Red Square is a large open square in the center of Moscow. It is located in front of the Kremlin's western wall. The square is fenced in the State Historical Museum building, the GUM building, and St. Basil Cathedral. For many centuries Red Square has served as the place for important historical events.
Red Square was founded at the end of the 15th century when Ivan III ordered to demolish wooden constructions around the Kremlin walls to prevent the tsar's residence from a fire. On the site of wooden constructions by the Kremlin's western wall a trade square started to form. Originally, it was called Torgovaya Square (Trade Square), then it got the name of Trinity Square, as the Trinity Church was located in the southern side of the square. The square obtained its modern name in the 17th century.
In an effort to fortify the Kremlin the 12-meters ditch was dug in 1508-1516. It connected Moscow River and Neglinnaya River. The ditch fenced in walls was filled up only after 1812. In the northern side of the square the Kitai-Gorod gates were located, and the western side featured trade rows. In 1555-1560 on the side of the Trinity Church the Pokrovsky Cathedral (St. Basil Cathedral) was put up by Russian architects Barma and Postnik.
In the 30s of the 16th century a dais was constructed on Red Square. It was called the Lobnoe Mesto (place of execution). It served as a rostrum for annunciation of important events such as government communique and solemn ceremonies. Sometimes it was used for executions. The Lobnoe Mesto got its modern shape in 1786 when it was rebuilt by architect M. Kazakov. The Lobnoe Mesto looks like a round stone eminence edged with a parapet and stairs.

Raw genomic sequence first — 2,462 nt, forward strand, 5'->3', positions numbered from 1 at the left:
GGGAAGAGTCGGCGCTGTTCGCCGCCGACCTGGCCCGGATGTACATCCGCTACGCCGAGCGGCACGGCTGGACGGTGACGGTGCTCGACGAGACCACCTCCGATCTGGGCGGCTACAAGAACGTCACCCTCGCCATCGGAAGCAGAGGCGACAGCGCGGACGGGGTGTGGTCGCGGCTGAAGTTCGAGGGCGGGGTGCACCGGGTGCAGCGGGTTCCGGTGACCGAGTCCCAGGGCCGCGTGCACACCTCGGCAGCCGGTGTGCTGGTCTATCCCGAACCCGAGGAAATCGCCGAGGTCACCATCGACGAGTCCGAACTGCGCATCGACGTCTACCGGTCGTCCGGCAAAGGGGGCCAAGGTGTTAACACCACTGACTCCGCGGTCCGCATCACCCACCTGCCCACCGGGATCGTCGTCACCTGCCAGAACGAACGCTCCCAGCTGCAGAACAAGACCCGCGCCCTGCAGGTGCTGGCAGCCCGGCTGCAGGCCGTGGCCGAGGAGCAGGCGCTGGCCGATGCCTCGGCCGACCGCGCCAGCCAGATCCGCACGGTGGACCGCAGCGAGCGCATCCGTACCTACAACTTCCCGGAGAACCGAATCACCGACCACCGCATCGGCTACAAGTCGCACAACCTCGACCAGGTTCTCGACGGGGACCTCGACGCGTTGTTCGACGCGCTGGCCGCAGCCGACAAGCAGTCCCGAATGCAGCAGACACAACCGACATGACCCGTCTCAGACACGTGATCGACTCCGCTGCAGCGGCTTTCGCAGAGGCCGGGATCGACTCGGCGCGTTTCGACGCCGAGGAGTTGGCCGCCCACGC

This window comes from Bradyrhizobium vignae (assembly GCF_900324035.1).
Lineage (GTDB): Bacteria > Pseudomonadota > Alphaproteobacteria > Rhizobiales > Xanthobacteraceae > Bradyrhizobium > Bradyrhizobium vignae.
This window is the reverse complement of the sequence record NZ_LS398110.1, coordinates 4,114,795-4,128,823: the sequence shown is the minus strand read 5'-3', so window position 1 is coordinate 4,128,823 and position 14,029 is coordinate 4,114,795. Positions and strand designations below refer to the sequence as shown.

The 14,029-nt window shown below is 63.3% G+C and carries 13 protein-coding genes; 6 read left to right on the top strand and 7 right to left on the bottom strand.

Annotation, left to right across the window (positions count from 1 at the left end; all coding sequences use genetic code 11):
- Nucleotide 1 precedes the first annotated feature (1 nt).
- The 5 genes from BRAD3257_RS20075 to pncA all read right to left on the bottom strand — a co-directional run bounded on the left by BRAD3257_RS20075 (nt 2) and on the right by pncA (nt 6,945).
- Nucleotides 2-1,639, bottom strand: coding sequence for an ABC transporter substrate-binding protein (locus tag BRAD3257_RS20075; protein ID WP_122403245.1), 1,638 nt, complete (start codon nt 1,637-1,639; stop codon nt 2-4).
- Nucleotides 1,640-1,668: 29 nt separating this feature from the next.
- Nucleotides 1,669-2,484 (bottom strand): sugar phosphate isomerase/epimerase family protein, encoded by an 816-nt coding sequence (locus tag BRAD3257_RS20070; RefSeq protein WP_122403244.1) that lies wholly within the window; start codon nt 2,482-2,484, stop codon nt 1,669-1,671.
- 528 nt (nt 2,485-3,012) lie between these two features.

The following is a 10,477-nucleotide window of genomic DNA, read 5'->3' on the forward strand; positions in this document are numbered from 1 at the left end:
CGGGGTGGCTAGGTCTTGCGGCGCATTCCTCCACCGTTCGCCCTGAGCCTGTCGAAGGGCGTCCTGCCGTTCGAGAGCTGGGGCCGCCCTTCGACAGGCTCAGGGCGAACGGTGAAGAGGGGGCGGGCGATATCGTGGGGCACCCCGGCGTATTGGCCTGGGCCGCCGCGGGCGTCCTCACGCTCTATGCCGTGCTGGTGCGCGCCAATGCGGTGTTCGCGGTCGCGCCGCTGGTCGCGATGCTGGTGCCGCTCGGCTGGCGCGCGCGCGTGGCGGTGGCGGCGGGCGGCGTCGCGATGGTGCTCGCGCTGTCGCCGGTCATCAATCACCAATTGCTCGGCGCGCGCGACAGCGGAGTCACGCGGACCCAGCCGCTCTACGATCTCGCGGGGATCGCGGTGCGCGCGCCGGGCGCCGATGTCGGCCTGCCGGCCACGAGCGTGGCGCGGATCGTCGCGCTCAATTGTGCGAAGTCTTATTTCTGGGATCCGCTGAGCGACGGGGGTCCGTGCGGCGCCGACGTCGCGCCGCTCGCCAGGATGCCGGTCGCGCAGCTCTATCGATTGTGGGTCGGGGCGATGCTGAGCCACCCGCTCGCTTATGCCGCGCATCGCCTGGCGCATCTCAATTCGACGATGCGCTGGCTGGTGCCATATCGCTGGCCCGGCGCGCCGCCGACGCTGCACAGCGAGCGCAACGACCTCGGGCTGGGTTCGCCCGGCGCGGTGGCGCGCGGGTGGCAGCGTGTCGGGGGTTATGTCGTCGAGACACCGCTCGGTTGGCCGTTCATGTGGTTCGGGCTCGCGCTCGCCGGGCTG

By the end of the 17th century Red Square grew in importance for Moscow and the whole country. In 1697 the Mint was put up on the square, in 1699 the Zemsky Department was constructed, and later the Main Drugstore was erected. In 1755 Moscow University started to function in the building of the drugstore.
In 1786 the new trade rows designed by architect Quarenghi were put up in front of the Kremlin wall. The building was destroyed during the Patriotic War of 1812, and in 1814-1815 it was rebuilt. In 1818 in front of the building the monument to heroes of struggle against Polish intervention Kozma Minin and Prince Dmitry Pojarsky was put up. In 1930 the monument made after sculptor I. Martos's design was moved to the Pokrovsky Cathedral.
At the end of the 19th century the look of Red Square changed noticeably. In 1875-1881 on the site of Zemsky Department the Historical Museum was put up. It was designed by architect V. Sherwood. In 1889-1893 the building of the Upper trade rows that nowadays houses the GUM department store was put up to A. Pomerantsev's design. These buildings were constructed in pseudo-Russian style to match the walls and towers of the Kremlin.
The next stage of Red Square ensemble formation was closely connected to the Soviet period of Russian history. Red Square together with the Kremlin turned into the symbol of the new power, and its name was associated with Revolution. Since 1918 Red Square served as a place for parades and demonstrations. On Red Square the parade of the 7th of November, 1941 took place, the participants of which were leaving for the front. The parade dedicated to the victory in World War II also took place on Red Sqaure on the 24th of June, 1945.
In 1924 the wooden Mausoleum designed by architect A. Shchusev was put up on Red Square. It became the burial place of Vladimir Lenin. In 1929-1930 the Mausoleum was rebuilt in stone, and in 1930-1931 the rostrums above the Mausoleum were constructed after architect V. Frantsuz's design. Along the Kremlin walls the fir-trees were planted, and Red Square that used to be cobbled was covered with cubes.